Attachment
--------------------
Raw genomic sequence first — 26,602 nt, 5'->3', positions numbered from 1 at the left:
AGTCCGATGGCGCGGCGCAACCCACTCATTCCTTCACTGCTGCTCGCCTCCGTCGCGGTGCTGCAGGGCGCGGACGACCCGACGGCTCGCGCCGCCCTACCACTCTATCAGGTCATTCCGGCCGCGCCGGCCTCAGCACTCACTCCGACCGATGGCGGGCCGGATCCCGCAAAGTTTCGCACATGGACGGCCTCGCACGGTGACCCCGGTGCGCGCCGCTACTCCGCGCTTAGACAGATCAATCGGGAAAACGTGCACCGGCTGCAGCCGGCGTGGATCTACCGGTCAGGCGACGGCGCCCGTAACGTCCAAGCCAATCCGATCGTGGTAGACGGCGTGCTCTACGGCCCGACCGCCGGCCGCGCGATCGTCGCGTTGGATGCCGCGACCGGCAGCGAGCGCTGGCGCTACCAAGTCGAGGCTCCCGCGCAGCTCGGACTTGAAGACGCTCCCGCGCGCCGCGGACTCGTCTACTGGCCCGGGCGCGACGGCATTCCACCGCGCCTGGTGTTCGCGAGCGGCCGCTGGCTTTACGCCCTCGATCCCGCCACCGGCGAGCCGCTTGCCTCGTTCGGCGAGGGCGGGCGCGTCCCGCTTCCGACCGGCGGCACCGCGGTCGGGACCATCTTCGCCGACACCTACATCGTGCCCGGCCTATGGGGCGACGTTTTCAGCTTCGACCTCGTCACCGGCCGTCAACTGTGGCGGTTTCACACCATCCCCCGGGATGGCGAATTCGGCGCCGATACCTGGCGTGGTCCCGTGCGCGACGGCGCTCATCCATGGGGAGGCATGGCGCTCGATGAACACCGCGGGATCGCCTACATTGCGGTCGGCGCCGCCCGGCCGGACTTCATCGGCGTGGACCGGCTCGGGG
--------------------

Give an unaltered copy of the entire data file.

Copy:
Raw genomic sequence first — 26,602 nt, 5'->3', positions numbered from 1 at the left:
AGTCCGATGGCGCGGCGCAACCCACTCATTCCTTCACTGCTGCTCGCCTCCGTCGCGGTGCTGCAGGGCGCGGACGACCCGACGGCTCGCGCCGCCCTACCACTCTATCAGGTCATTCCGGCCGCGCCGGCCTCAGCACTCACTCCGACCGATGGCGGGCCGGATCCCGCAAAGTTTCGCACATGGACGGCCTCGCACGGTGACCCCGGTGCGCGCCGCTACTCCGCGCTTAGACAGATCAATCGGGAAAACGTGCACCGGCTGCAGCCGGCGTGGATCTACCGGTCAGGCGACGGCGCCCGTAACGTCCAAGCCAATCCGATCGTGGTAGACGGCGTGCTCTACGGCCCGACCGCCGGCCGCGCGATCGTCGCGTTGGATGCCGCGACCGGCAGCGAGCGCTGGCGCTACCAAGTCGAGGCTCCCGCGCAGCTCGGACTTGAAGACGCTCCCGCGCGCCGCGGACTCGTCTACTGGCCCGGGCGCGACGGCATTCCACCGCGCCTGGTGTTCGCGAGCGGCCGCTGGCTTTACGCCCTCGATCCCGCCACCGGCGAGCCGCTTGCCTCGTTCGGCGAGGGCGGGCGCGTCCCGCTTCCGACCGGCGGCACCGCGGTCGGGACCATCTTCGCCGACACCTACATCGTGCCCGGCCTATGGGGCGACGTTTTCAGCTTCGACCTCGTCACCGGCCGTCAACTGTGGCGGTTTCACACCATCCCCCGGGATGGCGAATTCGGCGCCGATACCTGGCGTGGTCCCGTGCGCGACGGCGCTCATCCATGGGGAGGCATGGCGCTCGATGAACACCGCGGGATCGCCTACATTGCGGTCGGCGCCGCCCGGCCGGACTTCATCGGCGTGGACCGGCTCGGGG